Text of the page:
Police Officer Found Guilty of Murdering George Floyd Argues Trial Wasn’t Fair

Earlier this week, one of Derek Chauvin’s attorneys made an appeal to the Minnesota court regarding his client’s sentencing, claiming the errors, both legal and procedural, prevented him from having a fair trial.

Chauvin, the police officer found guilty of murdering George Floyd during his arrest, was initially sentenced to 22.5 years on account of multiple charges, all linked to the infamous May 25th event that sparked the BLM riots.

BLM won’t like this one

Later on, however, Chauvin did plead guilty to a civil rights violation charge, effectively dropping his sentence down to 21 years, which he’s serving currently.

Many have argued that justice wasn’t served during his trial, as it’s been heavily covered by left-leaning media.

William Mohrman, Chauvin’s attorney, supported this idea and argued the trial was unfair precisely because the publicity of it was far more extensive than any other in the state’s history.

This easily could’ve been avoided by relocating the trial to a different location, but that likely would’ve enraged the BLM activists who practically demanded Chauvin be lynched.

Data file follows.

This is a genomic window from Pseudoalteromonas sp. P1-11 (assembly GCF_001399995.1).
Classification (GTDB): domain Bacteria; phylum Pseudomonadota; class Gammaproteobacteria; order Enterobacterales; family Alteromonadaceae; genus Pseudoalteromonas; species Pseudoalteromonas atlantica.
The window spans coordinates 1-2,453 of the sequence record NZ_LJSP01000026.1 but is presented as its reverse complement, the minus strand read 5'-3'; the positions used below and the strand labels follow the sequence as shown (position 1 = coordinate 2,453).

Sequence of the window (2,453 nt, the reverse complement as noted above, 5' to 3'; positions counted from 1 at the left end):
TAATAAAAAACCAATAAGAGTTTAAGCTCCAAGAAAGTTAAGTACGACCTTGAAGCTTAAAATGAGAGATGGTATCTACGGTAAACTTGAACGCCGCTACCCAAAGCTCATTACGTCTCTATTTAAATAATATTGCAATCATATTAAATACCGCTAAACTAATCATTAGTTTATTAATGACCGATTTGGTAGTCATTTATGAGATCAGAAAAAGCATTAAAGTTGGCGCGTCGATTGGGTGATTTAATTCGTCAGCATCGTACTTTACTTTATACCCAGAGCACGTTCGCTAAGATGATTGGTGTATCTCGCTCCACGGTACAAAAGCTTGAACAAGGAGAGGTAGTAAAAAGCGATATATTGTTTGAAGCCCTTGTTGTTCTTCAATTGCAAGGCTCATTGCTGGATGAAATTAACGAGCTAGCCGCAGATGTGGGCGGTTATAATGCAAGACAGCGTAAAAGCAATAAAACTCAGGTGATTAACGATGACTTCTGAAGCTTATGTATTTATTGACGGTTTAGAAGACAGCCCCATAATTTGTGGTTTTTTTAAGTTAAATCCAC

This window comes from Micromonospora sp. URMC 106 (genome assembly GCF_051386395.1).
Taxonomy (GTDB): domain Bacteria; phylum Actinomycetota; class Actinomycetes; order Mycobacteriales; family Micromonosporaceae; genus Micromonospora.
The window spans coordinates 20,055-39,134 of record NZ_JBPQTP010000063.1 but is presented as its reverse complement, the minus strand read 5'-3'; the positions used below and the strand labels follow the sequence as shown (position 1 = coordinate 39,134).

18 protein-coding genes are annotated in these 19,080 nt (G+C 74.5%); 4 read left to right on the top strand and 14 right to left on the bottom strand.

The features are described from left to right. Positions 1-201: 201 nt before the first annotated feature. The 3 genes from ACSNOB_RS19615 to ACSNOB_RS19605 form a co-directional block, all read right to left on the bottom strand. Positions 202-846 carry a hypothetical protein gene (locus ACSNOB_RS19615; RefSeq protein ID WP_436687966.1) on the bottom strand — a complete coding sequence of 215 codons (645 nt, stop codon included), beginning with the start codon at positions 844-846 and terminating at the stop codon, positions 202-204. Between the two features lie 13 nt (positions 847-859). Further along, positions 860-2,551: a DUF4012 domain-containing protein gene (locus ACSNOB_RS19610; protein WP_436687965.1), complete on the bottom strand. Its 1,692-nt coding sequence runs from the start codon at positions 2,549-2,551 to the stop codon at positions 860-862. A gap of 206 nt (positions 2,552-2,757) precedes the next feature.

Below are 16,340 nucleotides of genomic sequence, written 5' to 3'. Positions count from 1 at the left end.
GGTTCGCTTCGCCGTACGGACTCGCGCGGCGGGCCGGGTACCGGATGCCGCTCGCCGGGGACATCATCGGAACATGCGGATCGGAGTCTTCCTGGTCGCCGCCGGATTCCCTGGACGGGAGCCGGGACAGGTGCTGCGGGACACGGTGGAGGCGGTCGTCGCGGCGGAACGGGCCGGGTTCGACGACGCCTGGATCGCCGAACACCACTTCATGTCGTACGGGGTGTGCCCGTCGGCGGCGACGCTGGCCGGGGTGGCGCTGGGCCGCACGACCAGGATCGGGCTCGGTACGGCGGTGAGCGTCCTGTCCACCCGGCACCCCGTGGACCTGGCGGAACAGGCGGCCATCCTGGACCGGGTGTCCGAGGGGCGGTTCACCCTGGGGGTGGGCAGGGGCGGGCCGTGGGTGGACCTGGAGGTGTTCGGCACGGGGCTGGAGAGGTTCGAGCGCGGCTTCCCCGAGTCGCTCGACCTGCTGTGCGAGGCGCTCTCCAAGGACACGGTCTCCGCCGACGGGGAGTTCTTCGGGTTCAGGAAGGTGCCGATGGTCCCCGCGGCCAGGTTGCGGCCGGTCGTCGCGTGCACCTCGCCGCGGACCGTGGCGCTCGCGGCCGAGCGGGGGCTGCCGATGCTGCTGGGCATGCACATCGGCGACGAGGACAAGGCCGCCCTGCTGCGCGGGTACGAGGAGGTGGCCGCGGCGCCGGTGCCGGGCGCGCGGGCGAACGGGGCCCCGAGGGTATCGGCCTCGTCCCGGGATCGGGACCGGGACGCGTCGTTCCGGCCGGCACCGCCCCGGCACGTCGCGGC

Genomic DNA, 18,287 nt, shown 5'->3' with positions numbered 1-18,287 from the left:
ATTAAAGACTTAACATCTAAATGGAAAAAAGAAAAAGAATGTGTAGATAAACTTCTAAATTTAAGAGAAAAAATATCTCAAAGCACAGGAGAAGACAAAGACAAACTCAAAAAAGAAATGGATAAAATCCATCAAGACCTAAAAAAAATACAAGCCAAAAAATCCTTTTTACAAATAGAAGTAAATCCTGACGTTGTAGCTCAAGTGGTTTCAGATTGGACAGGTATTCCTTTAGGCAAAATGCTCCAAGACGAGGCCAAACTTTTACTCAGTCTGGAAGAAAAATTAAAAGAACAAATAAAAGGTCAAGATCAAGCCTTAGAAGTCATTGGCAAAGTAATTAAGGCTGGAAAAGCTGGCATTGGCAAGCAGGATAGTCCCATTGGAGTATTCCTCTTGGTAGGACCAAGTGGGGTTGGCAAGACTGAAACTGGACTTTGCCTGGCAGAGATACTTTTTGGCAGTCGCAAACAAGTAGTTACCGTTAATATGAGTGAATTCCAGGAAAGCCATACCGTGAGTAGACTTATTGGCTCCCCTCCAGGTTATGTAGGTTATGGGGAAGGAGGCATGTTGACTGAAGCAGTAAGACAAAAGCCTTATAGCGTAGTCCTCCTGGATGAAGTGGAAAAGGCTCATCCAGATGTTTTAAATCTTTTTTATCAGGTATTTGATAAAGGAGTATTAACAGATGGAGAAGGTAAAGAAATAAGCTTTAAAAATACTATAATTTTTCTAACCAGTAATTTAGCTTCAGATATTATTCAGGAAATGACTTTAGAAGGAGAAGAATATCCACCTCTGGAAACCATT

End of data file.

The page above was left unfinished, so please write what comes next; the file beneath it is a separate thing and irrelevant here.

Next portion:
The combo of a public trial, a $27M settlement with Floyd’s family, and the chaos caused by a police killing certainly made Chauvin’s trial stray off from how it should’ve gone; although those are only some of the factors that went into it.

Overdocumented trial

Mohrman added the court also purposely ignored evidence that could’ve worked in Chauvin’s favor, throwing several accusations of misconduct at the prosecutors; although it was evident from the start that it wouldn’t be a fair trial.

Former US solicitor general Neal Katyal and Assistant Attorney General Matthew Frank, on the other hand, argued Chauvin’s rights were not violated and he received a fair trial.

However, the two of them did admit the publicity caused a major upset in the state of Minnesota, which effectively made changing locations pointless; although, by their testimony, Judge Cahill ensured all jurors were impartial to the case.

On top of this, they were supposedly shielded from outside influence, even though it was found that one of the jurors was a BLM supporter later on.

The downside to all of this is even if Chauvin somehow does win the appeal, he’s still forced to sit out his federal presence, which is going to last longer than his state sentence would anyways.

However, he would qualify for parole much earlier in the state system, according to the Associated Press.

As of the time of writing, there is still no response from the Minnesota Court of Appeals, which has 90 days to issue a written reply to Chauvin’s attorney.

What we should really be worrying about is the fallout that may happen if the appeal is accepted. BLM will surely riot once again and if it’s in any way similar to what they’ve done in 2020, the US is in for a massive display of chaos.